Use Your Resources
By : Mari Takeshita
In today’s market, it’s not enough for real estate agents to just do their jobs anymore. We should also prove to clients that we are trustworthy and know what we are doing. Buyers are hungry for information and can be wary of the home-buying process. And considering the market volatility in the not-so-distant past, who can blame them? Build trust and assuage buyers’ fears with these five ways to prove that we on their side.
1. Anticipate Their Questions
First-time buyers have a lot of the same questions, so I make sure to brief them on the steps of the transaction from beginning to end, including things like home inspections. Fill them in on everything they will want to know, need to know, and haven’t even thought to ask.
2. Remove the Element of Surprise
Part of prepping buyers for the home-buying process is filling them in on all the associated costs, both in time and money. I let them know when they’ll need to show up in person, such as during inspection, and when they’ll need cash, like at closing. It’s also important to manage buyers’ expectations. For example, if it’s common in the area for buyers to make offers on multiple homes before they’re successful, you need to know so you can mentally prepare for possible disappointment. That way you won’t feel like your hopes are getting crushed if you keep losing out on their “dream” homes, and so that you also won’t think I am not doing a good job.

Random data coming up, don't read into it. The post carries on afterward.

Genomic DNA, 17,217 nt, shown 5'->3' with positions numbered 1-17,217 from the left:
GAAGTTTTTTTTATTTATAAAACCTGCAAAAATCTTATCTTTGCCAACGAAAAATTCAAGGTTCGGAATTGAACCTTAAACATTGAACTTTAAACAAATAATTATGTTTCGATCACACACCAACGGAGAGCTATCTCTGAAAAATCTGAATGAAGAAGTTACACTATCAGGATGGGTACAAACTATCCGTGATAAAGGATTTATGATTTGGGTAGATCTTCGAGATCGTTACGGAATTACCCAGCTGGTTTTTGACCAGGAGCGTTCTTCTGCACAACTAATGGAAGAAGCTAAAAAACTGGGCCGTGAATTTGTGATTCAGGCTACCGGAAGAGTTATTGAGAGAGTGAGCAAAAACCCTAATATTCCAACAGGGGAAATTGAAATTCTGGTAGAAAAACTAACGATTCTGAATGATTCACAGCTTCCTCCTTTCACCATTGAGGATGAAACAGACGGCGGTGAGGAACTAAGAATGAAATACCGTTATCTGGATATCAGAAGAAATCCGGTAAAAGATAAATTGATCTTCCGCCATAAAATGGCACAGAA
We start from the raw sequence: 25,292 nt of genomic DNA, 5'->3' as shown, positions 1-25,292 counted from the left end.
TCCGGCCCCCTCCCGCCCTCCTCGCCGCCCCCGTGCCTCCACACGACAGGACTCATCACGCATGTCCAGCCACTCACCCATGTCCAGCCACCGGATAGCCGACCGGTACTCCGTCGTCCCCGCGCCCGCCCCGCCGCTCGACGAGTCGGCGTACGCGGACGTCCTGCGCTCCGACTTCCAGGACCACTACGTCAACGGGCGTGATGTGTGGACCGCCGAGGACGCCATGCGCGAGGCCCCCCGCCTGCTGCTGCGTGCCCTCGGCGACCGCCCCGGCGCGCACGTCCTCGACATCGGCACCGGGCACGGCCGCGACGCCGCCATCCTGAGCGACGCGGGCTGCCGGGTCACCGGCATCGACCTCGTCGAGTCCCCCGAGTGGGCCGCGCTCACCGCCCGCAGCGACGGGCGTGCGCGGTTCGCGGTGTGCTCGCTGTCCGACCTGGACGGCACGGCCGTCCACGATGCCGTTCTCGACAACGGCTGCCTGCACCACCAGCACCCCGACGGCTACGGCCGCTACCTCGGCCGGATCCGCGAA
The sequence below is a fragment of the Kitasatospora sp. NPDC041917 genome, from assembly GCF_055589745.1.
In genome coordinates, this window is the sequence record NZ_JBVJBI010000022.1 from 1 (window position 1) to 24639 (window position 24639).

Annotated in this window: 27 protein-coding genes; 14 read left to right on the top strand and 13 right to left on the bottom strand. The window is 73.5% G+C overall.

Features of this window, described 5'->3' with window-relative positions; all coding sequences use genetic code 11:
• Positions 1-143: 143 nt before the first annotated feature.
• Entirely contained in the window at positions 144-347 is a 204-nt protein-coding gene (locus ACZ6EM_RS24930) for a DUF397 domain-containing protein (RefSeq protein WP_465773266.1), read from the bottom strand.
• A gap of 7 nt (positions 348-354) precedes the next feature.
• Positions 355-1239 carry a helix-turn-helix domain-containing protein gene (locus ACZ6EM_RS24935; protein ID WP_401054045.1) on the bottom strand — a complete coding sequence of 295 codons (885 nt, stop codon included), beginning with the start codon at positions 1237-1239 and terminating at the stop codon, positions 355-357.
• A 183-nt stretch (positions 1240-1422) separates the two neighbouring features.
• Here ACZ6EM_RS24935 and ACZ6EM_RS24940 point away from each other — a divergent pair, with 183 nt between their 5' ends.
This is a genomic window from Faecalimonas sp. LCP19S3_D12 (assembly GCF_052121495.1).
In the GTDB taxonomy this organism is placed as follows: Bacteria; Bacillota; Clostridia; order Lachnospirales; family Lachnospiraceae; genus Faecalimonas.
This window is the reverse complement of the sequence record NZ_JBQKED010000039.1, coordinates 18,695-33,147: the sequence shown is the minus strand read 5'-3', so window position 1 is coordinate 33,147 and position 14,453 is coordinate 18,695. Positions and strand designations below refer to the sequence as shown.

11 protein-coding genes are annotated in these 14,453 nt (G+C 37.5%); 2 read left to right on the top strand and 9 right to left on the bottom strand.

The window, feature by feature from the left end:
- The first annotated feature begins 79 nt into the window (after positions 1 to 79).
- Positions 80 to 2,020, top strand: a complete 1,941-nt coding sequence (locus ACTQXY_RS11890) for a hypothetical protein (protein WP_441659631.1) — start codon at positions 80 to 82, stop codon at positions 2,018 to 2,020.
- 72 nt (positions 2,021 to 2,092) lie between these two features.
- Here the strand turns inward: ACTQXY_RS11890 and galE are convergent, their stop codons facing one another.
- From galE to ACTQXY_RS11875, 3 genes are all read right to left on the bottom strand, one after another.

3. Share Your Expertise
As an agent, I have a crucial tool at your disposal: Experience. As much as buyers might think they know about the home-buying through reading or talking to their friends and family, you haven’t lived it the way I’ve experienced it. I prove that I have your best interests in mind by helping my clients learn from the mistakes I’ve seen other buyers make.
4. Let Them Know It’s OK to Be Nervous
It’s completely normal to panic at some point during the process of buying a home. In fact, it’s abnormal for buyers to not get worried about making such a major purchase. Some trepidation is expected (especially at certain points in the process, like right before they sign the offer), and you shouldn’t misinterpret it as a sign that they should back out of the deal.
5. Back Up Advice With Data
Buyers might balk at suggestions, but they can’t argue with cold, hard numbers. So, for example, I tell buyers that homes in the area are selling over list price, back that up (and help them understand what that means) with a price-to-sale price ratio. Also explain that if their limit is $300,000, you should start looking at homes as low as the $250,000 range to increase their chances of making a successful offer.